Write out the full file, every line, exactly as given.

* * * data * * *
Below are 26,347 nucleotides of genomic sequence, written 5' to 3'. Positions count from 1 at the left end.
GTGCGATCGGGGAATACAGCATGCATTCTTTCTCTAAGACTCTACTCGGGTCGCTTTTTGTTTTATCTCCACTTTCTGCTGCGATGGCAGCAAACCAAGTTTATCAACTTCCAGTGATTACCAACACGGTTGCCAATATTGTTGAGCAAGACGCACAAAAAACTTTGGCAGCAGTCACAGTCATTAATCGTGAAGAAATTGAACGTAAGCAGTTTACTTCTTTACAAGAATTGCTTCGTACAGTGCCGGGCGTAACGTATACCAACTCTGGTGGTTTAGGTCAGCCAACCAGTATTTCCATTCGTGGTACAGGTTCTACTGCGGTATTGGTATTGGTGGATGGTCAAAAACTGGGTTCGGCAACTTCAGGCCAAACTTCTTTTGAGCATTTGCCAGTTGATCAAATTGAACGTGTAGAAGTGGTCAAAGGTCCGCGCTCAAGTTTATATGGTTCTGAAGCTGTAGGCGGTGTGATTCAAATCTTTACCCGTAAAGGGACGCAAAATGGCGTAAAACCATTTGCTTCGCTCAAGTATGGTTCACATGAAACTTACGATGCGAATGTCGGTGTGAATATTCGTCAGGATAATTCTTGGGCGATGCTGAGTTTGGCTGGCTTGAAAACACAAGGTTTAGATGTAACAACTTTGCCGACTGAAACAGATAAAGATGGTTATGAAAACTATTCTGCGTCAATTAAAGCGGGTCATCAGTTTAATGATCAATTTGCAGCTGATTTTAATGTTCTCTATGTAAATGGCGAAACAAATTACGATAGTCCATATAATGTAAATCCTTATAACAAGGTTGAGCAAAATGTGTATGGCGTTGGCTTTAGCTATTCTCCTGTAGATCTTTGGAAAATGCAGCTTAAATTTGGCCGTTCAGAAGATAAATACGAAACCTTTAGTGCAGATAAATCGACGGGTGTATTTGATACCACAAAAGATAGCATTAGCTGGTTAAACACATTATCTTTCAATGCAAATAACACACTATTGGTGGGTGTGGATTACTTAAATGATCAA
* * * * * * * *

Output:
Below are 26,347 nucleotides of genomic sequence, written 5' to 3'. Positions count from 1 at the left end.
GTGCGATCGGGGAATACAGCATGCATTCTTTCTCTAAGACTCTACTCGGGTCGCTTTTTGTTTTATCTCCACTTTCTGCTGCGATGGCAGCAAACCAAGTTTATCAACTTCCAGTGATTACCAACACGGTTGCCAATATTGTTGAGCAAGACGCACAAAAAACTTTGGCAGCAGTCACAGTCATTAATCGTGAAGAAATTGAACGTAAGCAGTTTACTTCTTTACAAGAATTGCTTCGTACAGTGCCGGGCGTAACGTATACCAACTCTGGTGGTTTAGGTCAGCCAACCAGTATTTCCATTCGTGGTACAGGTTCTACTGCGGTATTGGTATTGGTGGATGGTCAAAAACTGGGTTCGGCAACTTCAGGCCAAACTTCTTTTGAGCATTTGCCAGTTGATCAAATTGAACGTGTAGAAGTGGTCAAAGGTCCGCGCTCAAGTTTATATGGTTCTGAAGCTGTAGGCGGTGTGATTCAAATCTTTACCCGTAAAGGGACGCAAAATGGCGTAAAACCATTTGCTTCGCTCAAGTATGGTTCACATGAAACTTACGATGCGAATGTCGGTGTGAATATTCGTCAGGATAATTCTTGGGCGATGCTGAGTTTGGCTGGCTTGAAAACACAAGGTTTAGATGTAACAACTTTGCCGACTGAAACAGATAAAGATGGTTATGAAAACTATTCTGCGTCAATTAAAGCGGGTCATCAGTTTAATGATCAATTTGCAGCTGATTTTAATGTTCTCTATGTAAATGGCGAAACAAATTACGATAGTCCATATAATGTAAATCCTTATAACAAGGTTGAGCAAAATGTGTATGGCGTTGGCTTTAGCTATTCTCCTGTAGATCTTTGGAAAATGCAGCTTAAATTTGGCCGTTCAGAAGATAAATACGAAACCTTTAGTGCAGATAAATCGACGGGTGTATTTGATACCACAAAAGATAGCATTAGCTGGTTAAACACATTATCTTTCAATGCAAATAACACACTATTGGTGGGTGTGGATTACTTAAATGATCAA